It has been held by this court, by the Circuit Court of Appeals for the Eighth Circuit, by the Supreme Court, and by other courts, that the citizenship conferred upon the allottees under and by virtue of the act of February 8, 1887, did not operate to withdraw them from the supervision, control, and protection of the government, but that such Indians still remained wards of the nation. United States v. Rickert, 188 U. S. 432, 23 Sup. Ct. 478, 47 L. Ed. 532; Farrell v. United States, 110 Fed. 942, 49 C. C. A. 183; Eells v. Ross, 64 Fed. 417, 12 C. C. A. 205; United States v. Logan (C. C.) 105 Fed. 240; United States v. Flournoy Live Stock & Real Estate Co. (C. C.) 69 Fed. 886; State v. Columbia George (Or.) 65 Pac. 604, 610. In and by its act of August 9, 1888, declaring that every Indian woman, member of a tribe, who shall thereafter be married to a citizen of the United States, shall "become by such marriage a citizen of the United States, with all the rights, privileges, and immunities of any such citizen," Congress expressly added that nothing in the act contained "shall impair or in any way affect the right or title of such married woman to any tribal property or interest therein."
By Act May 1, 1888, entitled "An act to ratify and confirm an agreement with the Gros Ventre, Piegan, Blood, Blackfeet, and River Crow Indians in Montana, and for other purposes," the United States, in consideration of certain cessions and relinquishments on the part of those Indians, agreed
"To advance and expend annually for the period of ten years after the ratification of this agreement, under direction of the Secretary of the Interior, for the Indians now attached to and receiving rations at the Fort Peck agency, one hundred and sixty-five thousand dollars; for the Indians now attached to and receiving rations at the Fort Belknap agency, one hundred and fifteen thousand dollars, and for the Indians now attached to and receiving rations at the Blackfeet agency, one hundred and fifty thousand dollars, in the purchase of cows, bulls, and other stock, goods, clothing, subsistence, agricultural and mechanical implements, in providing employees, in the education of Indian children, procuring medicine and medical attendance, in the care and support of the aged, sick, and infirm, and helpless orphans of said Indians, in the erection of such new agency and school buildings, mills, and blacksmith, carpenter, and wagon shops as may be necessary, in assisting the Indians to build houses and inclose their farms, and in any other respect to promote their civilization, comfort, and improvement: Provided, that in the employment of farmers, artisans, and laborers, preference shall in all cases be given to Indians residing on the reservation who are well qualified for such positions: Provided further, that all cattle issued to said Indians for stockraising purposes, and their progeny, shall bear the brand of the Indian Department, and shall not be sold, exchanged, or slaughtered, except by consent or order of the agent in charge, until such time as this restriction shall be removed by the Commissioner of Indian Affairs." 25 Stat. 114, c. 213, art. 3.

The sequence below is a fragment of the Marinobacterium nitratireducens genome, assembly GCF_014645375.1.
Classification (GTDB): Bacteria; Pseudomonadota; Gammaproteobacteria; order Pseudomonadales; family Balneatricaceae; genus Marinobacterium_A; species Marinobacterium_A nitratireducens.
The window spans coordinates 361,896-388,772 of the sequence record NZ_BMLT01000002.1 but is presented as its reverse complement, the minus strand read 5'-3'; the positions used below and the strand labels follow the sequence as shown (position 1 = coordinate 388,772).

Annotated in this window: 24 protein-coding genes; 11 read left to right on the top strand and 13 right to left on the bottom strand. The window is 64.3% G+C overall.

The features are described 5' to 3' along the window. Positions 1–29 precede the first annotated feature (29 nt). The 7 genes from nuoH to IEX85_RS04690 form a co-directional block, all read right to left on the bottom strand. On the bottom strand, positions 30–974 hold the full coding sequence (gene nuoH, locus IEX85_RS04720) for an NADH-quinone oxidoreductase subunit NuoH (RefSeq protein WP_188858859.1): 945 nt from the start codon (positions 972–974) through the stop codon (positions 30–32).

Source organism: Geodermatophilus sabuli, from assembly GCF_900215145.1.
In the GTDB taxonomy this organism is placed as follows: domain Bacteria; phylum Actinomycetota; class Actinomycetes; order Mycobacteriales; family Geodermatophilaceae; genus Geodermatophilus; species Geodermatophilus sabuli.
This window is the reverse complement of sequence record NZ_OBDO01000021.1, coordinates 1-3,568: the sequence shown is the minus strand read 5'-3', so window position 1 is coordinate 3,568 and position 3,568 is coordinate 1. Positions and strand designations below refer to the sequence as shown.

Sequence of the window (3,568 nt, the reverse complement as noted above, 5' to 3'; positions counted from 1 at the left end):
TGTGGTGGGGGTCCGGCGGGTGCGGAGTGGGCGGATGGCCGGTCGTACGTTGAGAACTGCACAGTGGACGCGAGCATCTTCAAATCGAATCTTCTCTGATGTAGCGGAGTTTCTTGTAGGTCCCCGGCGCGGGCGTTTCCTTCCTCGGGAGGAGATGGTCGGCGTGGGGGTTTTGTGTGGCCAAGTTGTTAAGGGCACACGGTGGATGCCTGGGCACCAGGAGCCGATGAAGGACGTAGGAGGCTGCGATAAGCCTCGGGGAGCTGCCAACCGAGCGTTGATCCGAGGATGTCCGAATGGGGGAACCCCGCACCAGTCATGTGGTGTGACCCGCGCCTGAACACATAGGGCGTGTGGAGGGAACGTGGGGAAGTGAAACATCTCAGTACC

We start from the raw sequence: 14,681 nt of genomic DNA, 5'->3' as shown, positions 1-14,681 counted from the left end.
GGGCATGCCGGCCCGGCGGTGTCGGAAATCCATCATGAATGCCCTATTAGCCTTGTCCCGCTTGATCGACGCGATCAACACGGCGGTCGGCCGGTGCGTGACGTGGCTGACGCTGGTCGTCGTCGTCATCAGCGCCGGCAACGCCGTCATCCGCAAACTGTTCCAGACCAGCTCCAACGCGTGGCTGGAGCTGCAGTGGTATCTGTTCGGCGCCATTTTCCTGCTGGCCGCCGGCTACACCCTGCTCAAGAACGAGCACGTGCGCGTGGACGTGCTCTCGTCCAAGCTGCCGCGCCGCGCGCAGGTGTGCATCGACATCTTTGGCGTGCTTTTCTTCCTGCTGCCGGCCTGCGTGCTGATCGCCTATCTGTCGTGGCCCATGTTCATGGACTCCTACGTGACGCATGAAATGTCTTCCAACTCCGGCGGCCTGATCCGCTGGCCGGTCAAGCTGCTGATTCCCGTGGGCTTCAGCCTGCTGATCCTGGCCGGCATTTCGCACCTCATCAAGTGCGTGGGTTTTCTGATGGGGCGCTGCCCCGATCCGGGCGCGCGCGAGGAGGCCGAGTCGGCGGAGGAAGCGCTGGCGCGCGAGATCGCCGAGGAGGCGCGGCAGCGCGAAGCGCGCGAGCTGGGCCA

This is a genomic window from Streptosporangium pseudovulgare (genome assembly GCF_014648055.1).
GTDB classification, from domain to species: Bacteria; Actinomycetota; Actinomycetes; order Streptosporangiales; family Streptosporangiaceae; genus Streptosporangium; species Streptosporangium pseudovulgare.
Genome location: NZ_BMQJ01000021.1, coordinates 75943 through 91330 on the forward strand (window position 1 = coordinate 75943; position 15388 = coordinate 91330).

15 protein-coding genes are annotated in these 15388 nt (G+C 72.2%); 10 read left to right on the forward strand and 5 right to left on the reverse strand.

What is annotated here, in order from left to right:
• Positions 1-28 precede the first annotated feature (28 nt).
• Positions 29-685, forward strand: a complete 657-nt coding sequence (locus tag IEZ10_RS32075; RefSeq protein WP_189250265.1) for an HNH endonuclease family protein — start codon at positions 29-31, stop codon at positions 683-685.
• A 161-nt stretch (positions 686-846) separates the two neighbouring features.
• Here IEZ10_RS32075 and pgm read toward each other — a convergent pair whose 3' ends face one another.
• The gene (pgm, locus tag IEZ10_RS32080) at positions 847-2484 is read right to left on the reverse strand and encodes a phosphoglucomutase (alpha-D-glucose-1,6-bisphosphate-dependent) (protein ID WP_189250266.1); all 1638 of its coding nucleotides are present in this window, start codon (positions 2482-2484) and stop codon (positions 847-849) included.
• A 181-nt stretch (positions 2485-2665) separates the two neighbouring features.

And article 5 of the same act is as follows:
"In order to encourage habits of industry, and reward labor, it is further understood and agreed, that in the giving out or distribution of cattle or other stock, goods, clothing, subsistence, and agricultural implements, as provided for in article 3, preference shall be given to Indians who endeavor by honest labor to support themselves, and especially to those who in good faith undertake the cultivation of the soil, or engage in pastoral pursuits, as a means of obtaining a livelihood, and the distribution of these benefits shall be made from time to time, as shall best promote the objects specified."
By article 3 of the agreement with the Indians of the Blackfeet Indian reservation in Montana, of date September 26, 1895, it was agreed:
"That in the employment of all agency and school employees, preference in all cases be given to Indians residing on the reservation, who are well qualified for such positions; and that all cattle issued to said Indians for stock-raising purposes, and their progeny, shall bear the brand of the Indian Department, and shall not be sold, exchanged, or slaughtered except by the consent of the agent in charge until such time as this restriction shall be removed by the Commissioner of Indian Affairs." Act June 10, 1896, c. 398, 29 Stat. 355.
By Act July 4, 1884, c. 180, par. 3, 23 Stat. 76, 1 Supp. Rev. St. p. 450, it was provided:
"That where Indians are in possession or control of cattle or their increase, which have been purchased by the government, such cattle shall not be sold to any person not a member of the tribe to which the owners of the cattle belong, or to any citizen of the United States, whether intermarried with the Indians or not, except with the consent, in writing, of the agent of the tribe to which the owner or possessor of the cattle belongs. And all sales made in violation of this provision shall be void, and the offending purchaser on
conviction thereof shall be fined not less than five hundred dollars, and imprisoned not less than six months."
By Act June 7, 1897, c. 3, 30 Stat. 62, 90, it is provided:
"That all children born of a marriage heretofore solemnized between a white man and an Indian woman by blood and not by adoption, where said Indian woman is at this time or was at the time of her death recognized by the tribe, shall have the same rights and privileges to the property of the tribe to which the mother belongs or belonged at the time of her death, by blood, as any other member of the tribe, and no prior act of Congress shall be construed as to debar such child of such right."
Sections 2127 and 2138 of the Revised Statutes are as follows: